Crohn's patients need a 'national standard' for treatment
One of the UK's leading Crohn's disease specialists says there should be a national standard for treatment.
Dr Cathryn Edwards, president of the British Society of Gastroenterology, told Newsbeat: "We try to not have a single doctor with single patients, but have a team.
"There need to be standards across the country so patients have equal support."
Newsbeat's latest documentary looks at the challenges of living with Crohn's.
The number of people diagnosed with Crohn's has been on the rise in recent years.
The inflammatory bowel disease (IBD) can affect any part of the digestive system with symptoms ranging from severe diarrhoea and blood in stool to extreme tiredness.
The increase is greater in younger sufferers.
According to the NHS, in England the number of 15 to 29-year-olds diagnosed has increased from 9,256 in 2007 to 29,624 in 2016.
The documentary, On Tour with Crohn's Disease, follows Mark Holley from Black Foxxes and how he copes with the condition as the band play some of their biggest shows to date and record their second album.
"I put it off for years," he explains. "I was really ill at university and I chose to not go to the doctors. I was basically convinced I had cancer.
"Then one Christmas I lost two and a half stone (16kg) in two weeks. That's when I went to hospital. They said I could have died. I was that ill."
There's currently no known definitive cause or cure for the condition.
"It's a real worry, all they can do is suppress the symptoms," says Mark.
"The problem with Crohn's is, because everyone's condition is so different, it takes a long time to tweak drugs specific for you."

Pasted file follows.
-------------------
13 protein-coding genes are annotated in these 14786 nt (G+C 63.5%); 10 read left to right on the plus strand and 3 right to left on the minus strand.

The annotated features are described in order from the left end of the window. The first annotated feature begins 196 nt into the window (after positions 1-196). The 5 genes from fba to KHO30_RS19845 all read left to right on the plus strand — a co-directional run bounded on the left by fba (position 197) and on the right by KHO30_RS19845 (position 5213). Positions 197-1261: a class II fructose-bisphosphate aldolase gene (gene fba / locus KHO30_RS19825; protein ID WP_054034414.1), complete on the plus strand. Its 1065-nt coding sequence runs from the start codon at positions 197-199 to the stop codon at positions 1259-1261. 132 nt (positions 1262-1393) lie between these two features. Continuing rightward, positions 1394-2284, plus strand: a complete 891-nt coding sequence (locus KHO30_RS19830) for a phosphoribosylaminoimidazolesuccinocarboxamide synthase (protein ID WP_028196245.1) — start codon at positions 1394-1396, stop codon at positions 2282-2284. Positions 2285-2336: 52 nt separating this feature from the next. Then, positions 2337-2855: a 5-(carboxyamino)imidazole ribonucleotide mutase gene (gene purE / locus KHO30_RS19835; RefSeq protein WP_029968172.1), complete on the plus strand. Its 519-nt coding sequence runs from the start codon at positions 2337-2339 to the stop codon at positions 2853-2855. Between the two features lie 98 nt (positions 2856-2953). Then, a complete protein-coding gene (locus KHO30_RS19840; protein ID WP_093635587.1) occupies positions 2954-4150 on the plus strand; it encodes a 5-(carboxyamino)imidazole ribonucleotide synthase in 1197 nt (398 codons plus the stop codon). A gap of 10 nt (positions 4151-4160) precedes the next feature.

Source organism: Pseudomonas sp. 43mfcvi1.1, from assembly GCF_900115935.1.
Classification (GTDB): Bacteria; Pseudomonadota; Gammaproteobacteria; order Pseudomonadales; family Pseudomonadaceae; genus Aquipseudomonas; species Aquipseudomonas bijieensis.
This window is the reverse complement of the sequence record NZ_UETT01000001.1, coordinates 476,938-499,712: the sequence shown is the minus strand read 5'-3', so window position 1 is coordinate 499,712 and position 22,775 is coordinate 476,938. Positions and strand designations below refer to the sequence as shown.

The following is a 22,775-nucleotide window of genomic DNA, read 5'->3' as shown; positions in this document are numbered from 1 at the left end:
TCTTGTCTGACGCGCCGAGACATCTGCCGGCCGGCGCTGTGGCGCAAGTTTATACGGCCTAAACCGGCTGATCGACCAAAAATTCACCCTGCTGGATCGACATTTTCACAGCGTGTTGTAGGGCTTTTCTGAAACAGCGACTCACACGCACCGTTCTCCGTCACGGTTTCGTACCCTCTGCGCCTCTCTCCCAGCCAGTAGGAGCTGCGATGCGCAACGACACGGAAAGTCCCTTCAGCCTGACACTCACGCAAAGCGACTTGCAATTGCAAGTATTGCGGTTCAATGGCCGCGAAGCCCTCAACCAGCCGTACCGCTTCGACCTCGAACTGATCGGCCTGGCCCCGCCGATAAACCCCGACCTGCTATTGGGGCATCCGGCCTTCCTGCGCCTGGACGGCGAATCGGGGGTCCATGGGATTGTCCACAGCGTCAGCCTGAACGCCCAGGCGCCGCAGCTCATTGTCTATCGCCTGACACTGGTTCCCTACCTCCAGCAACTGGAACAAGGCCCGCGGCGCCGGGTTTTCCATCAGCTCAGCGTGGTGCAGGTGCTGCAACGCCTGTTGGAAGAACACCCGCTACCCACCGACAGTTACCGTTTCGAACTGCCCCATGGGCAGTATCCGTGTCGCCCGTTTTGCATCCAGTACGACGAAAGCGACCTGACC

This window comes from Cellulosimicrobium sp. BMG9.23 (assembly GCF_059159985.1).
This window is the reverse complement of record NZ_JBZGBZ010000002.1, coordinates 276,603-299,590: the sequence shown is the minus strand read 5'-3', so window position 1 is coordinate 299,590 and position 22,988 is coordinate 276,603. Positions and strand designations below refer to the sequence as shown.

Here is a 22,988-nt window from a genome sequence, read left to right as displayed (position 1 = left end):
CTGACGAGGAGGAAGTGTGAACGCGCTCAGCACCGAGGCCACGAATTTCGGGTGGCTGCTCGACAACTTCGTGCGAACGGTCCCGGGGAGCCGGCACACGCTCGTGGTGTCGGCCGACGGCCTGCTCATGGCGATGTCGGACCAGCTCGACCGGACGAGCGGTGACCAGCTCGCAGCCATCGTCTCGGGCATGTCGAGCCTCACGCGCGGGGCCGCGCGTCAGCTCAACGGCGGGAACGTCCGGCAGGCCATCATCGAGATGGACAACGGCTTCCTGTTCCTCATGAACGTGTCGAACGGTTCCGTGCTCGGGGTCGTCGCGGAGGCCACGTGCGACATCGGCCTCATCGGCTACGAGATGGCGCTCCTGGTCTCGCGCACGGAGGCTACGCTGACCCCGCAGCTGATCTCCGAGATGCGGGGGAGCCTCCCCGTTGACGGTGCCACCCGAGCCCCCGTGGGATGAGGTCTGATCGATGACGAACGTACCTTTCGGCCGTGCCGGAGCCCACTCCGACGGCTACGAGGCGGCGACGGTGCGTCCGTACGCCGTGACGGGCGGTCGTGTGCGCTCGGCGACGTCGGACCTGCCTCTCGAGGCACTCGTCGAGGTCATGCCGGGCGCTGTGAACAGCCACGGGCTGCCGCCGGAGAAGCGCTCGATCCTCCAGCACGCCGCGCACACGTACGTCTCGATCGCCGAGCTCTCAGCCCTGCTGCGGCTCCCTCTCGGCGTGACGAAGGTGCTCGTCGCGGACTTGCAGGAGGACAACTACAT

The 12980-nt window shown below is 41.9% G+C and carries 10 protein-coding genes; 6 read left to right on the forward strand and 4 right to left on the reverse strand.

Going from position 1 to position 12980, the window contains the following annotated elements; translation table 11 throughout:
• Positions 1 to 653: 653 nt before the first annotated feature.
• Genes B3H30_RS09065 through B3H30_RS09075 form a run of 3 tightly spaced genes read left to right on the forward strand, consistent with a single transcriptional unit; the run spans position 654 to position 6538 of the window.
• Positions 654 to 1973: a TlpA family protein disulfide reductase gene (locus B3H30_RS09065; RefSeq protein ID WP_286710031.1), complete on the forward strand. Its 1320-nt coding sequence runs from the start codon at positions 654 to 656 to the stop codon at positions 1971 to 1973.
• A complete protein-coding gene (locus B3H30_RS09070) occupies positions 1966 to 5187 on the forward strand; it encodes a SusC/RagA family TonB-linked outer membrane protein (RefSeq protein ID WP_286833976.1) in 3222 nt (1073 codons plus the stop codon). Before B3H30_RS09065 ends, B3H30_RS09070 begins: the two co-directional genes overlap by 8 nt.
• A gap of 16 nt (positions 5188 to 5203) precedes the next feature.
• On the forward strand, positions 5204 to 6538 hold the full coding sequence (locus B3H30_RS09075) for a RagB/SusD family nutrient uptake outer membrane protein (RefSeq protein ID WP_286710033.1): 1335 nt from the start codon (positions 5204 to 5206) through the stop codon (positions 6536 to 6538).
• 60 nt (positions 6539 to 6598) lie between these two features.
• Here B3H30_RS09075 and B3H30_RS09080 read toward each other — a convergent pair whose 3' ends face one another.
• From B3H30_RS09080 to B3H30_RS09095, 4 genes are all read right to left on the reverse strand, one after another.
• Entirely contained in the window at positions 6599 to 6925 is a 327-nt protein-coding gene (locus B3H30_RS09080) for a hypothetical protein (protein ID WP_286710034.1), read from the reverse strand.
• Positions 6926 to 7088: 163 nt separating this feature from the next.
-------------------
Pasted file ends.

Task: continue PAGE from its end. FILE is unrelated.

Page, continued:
Mark trialled different treatments for six years before finding one which kept his condition, for the most part, under control.
"In terms of long-term side-effects, they have no idea what they are. You sign these wavers that say 'side-effects may include death', which isn't really a side-effect.
"You are essentially a human guinea pig to these drugs."
Speaking about current treatment, Dr Cathryn Edwards says: "We don't have a magic wand. What we do have are lots of new drugs and treatments coming into our toolkit which will put the disease into long-term remission.
"I'm not saying it's going to be easy to unpick the fundamental underlying cause. I don't think there will be just one.
"But we are expanding our knowledge and we're keen to both predict and then be more personalised about the way we deliver medicine for individuals.
"The first goal is to get patients well and not allow their disease to dominate the best parts of their lives."
Despite knowing he's likely to have the condition for the rest of his life, Mark says he's never let the illness beat him.
"The moment you get comfortable with being ill is the moment you can do anything as a career, you can literally do anything," he says.
"It would be easy to be stagnant. If anything, it's pushed me to go and do more."